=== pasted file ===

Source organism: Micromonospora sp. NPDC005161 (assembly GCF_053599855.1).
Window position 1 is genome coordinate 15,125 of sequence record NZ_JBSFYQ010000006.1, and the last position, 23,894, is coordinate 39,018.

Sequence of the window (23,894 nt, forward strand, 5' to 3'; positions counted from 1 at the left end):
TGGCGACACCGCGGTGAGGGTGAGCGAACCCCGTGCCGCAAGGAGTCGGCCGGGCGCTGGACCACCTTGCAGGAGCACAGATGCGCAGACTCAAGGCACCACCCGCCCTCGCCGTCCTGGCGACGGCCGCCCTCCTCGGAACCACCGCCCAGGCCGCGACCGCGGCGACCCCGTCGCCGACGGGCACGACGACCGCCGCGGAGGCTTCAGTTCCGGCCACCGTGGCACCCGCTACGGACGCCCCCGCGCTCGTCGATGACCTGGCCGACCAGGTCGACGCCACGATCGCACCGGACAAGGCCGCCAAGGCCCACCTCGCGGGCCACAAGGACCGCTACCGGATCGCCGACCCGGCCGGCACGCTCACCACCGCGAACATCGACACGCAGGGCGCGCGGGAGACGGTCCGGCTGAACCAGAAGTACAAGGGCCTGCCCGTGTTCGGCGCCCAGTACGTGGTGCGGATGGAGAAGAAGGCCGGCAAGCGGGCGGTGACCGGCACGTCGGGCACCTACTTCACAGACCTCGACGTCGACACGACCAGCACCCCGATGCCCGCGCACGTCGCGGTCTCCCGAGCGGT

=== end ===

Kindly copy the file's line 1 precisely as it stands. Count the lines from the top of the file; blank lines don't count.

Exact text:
Source organism: Micromonospora sp. NPDC005161 (assembly GCF_053599855.1).